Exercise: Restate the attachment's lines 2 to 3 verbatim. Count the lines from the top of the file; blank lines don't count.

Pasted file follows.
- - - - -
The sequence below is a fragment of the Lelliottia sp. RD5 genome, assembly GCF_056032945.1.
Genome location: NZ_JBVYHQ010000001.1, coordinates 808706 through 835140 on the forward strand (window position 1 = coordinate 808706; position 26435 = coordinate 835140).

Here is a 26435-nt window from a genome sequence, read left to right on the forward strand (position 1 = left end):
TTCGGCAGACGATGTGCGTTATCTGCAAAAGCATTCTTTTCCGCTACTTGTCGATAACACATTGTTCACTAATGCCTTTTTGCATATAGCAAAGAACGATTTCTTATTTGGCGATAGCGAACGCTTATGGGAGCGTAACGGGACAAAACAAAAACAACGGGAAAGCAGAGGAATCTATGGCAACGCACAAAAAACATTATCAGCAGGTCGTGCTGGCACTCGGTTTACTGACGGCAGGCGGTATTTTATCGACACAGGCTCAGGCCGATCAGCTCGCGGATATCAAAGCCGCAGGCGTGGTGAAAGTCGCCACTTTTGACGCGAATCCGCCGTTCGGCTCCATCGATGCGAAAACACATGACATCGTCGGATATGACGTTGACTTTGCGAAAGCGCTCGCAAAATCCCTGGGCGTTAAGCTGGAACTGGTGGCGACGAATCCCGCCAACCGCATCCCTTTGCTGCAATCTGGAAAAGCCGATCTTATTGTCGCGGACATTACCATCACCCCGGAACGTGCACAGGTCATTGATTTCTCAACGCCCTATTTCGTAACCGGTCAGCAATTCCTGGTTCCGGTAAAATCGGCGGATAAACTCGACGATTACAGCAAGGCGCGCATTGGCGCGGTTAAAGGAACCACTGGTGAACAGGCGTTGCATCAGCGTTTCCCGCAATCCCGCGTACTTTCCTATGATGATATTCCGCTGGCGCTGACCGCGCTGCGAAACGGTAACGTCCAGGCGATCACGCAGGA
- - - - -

Genome location: NZ_JBVYHQ010000001.1, coordinates 808706 through 835140 on the forward strand (window position 1 = coordinate 808706; position 26435 = coordinate 835140).

Here is a 26435-nt window from a genome sequence, read left to right on the forward strand (position 1 = left end):